Foodsters' Blog

I Fell in Love with France, Again

by Alexa P., on Wed, September 29, 2010 - 6:02:03 AM, 0 comment
Global Foodster
I recently took a long overdue trip back to France to visit with my French side of the family. It had been 10years since I had last been back (a weekend trip while I was visiting London, so it didn  Continue reading »

Gastro News

Jom Makan! We Are Buying!

by Adly, on Sat, September 25, 2010 - 1:21:14 AM, 3 comment
Announcement
Guys, Gals & Fellow Foodies! Join us for some fluffy roti canai, juicy fried chicken and teh tarik sedap as we celebrate the launch of the 2nd Annual Foodsters' Awards 2010 Nominations as part of our Love Your Street Food Campaign.



Finalists will be decided that night. So come out, defend your favourite stalls, and have dinner on us. Here are the current nominations! Please bring along a hungry tummy and some fun! I just need a favour. To make sure that we have enough food for all, please rsvp to alia[at]friedchillies[dot]com if you can make it.

Programme is as follows:Continue reading »

Where To Eat

Sanuki Udon

by The Charlie, on Fri, September 24, 2010
Japanese

"Chewy, fresh with superb broth"

There is, to me, a holy trinity of Japanese noodles: ramen, soba, and udon. Up until now, udon has always ranked a little lower than the other two. Always a little too tough, swimming in uninspiring broth, it never really grabbed me. But tonight I am about to discover that the problem all along, was that I had never eaten fresh udon. And that, my friend, makes all the difference in the world.

Sanuki Udon is named after the Japanese province famed for udon, and is tucked into the quiet end of Taman Desa, a seemingly unlikely locale for great Japanese food. The owner, Seiji Fujimoto, was working for a department store when he was transferred here some years ago. He moved back to Japan and promptly quit his job. Looking for business opportunities and greener pastures, he decided to open an udon restaurant in Malaysia. He preferred Malaysia for its infinitely more relaxed pace than Japan, and realized there were no specialized udon places here. After taking a short course, he opened Sanuki Udon a little more than a year ago.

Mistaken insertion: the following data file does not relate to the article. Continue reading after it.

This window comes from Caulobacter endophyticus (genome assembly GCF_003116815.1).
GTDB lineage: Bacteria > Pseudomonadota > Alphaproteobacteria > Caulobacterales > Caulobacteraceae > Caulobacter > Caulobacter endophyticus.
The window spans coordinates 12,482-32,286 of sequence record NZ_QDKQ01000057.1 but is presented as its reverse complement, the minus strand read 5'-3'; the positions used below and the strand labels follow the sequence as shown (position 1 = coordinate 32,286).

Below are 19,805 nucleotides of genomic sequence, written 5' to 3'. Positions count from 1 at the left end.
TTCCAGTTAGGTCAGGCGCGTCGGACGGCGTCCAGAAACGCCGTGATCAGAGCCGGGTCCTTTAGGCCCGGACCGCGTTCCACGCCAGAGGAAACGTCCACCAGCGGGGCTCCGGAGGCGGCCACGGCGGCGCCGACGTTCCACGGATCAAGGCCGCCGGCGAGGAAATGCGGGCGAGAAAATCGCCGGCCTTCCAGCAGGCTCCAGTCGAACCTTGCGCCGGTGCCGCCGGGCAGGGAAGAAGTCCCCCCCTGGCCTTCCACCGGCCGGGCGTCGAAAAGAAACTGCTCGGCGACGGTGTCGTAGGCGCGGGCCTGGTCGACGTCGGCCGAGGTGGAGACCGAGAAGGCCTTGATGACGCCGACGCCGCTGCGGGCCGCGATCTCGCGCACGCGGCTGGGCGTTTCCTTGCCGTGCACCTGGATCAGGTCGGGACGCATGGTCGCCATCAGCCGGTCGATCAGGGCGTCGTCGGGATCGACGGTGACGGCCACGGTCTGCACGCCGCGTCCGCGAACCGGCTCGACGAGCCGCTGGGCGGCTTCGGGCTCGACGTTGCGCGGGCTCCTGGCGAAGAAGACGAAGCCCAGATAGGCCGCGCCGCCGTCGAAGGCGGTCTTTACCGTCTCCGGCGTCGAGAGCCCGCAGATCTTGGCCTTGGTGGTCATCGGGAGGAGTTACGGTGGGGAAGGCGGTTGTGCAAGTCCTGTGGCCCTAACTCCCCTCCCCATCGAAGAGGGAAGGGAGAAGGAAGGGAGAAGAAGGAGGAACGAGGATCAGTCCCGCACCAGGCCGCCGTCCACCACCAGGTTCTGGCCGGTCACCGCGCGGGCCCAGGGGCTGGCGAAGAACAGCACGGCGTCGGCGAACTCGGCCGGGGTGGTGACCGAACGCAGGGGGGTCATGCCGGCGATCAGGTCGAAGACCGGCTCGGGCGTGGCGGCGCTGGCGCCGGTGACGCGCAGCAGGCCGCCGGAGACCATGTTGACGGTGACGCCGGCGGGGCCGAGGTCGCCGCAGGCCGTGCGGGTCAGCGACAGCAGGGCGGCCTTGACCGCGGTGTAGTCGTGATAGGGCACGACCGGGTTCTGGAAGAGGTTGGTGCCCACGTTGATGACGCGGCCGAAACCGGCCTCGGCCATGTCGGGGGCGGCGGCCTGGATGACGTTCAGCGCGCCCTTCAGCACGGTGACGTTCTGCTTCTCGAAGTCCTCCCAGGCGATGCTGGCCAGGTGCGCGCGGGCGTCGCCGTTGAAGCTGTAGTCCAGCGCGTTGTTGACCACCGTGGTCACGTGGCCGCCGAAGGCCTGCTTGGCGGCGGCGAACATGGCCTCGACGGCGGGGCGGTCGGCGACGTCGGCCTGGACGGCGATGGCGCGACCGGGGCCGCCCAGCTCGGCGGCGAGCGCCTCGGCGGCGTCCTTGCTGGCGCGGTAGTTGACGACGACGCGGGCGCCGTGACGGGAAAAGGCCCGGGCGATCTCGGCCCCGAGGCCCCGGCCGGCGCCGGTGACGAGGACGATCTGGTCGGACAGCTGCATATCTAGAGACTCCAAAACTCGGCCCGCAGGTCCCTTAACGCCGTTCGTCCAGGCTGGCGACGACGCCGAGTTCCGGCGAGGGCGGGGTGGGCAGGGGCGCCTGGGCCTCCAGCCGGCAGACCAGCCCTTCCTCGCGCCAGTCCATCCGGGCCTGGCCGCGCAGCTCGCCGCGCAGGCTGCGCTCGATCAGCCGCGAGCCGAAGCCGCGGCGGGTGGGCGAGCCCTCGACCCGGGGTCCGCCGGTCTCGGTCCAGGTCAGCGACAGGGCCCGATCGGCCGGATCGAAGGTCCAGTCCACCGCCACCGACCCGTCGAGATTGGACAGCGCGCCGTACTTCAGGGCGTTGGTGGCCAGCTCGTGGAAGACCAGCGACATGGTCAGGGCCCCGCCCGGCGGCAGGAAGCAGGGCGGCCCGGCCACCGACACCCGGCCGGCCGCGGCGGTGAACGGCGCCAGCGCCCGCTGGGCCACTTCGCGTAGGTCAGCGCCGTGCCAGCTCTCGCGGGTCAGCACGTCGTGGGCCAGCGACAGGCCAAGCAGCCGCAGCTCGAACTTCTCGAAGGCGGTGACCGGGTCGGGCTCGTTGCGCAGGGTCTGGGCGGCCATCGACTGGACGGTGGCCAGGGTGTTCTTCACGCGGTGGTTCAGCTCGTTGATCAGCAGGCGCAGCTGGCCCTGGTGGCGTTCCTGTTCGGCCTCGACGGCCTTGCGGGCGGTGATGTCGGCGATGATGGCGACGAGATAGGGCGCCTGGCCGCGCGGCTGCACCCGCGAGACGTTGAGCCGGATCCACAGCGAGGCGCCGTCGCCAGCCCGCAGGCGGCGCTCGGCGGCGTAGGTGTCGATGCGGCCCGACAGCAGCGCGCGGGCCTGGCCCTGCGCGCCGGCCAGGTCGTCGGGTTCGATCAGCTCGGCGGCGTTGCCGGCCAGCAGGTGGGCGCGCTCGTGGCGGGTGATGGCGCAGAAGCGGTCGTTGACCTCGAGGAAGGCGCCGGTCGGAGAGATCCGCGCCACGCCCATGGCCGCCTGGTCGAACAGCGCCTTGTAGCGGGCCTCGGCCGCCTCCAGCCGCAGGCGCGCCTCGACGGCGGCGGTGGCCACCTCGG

Prices here are so cheap, it's almost unbelieveable. A basic bowl of udon with broth or egg will set you back only RM5, while a bowl of tsuke men (udon loaded with vegetables) costs only RM10. My dinner companions and I order a variety of toppings and side dishes, sip on green tea and wait. The restaurant is quaint and cosy, filled with families, groups of girlfriends and sarariman (salarymen). Very quickly after, our food arrives.
  More »

Foodsters' Blog

Natural Food Dyes and Colourings

by Ebee, on Thu, September 23, 2010 - 6:15:46 AM, 0 comment
Food dyes or food colourings is not a new thing. It's been done many times before to indicate types of flavour, degrees of sweetness, ripeness, or decay. However, people have contrived to add or change the natural colour in foods from very early times and for a variety of reasons - for aesthetic purposes, to increase appetite appeal, for symbolic effect, and of course to make a less desirable food seems more desirable.


It's always fun to do food dyes, plus it  Continue reading »

Where To Eat

Ho Bahn

by Alexa P., on Wed, September 22, 2010
Korean

"A must order: BBQ Rib-eye platter. "

When I first entered the restaurant it was still early in the evening and majority of the tables were empty which had me a bit worried. Once we ordered though, people started trickling in and before we knew it the restaurant was buzzing with activity. This lifted my hopes for the food to come.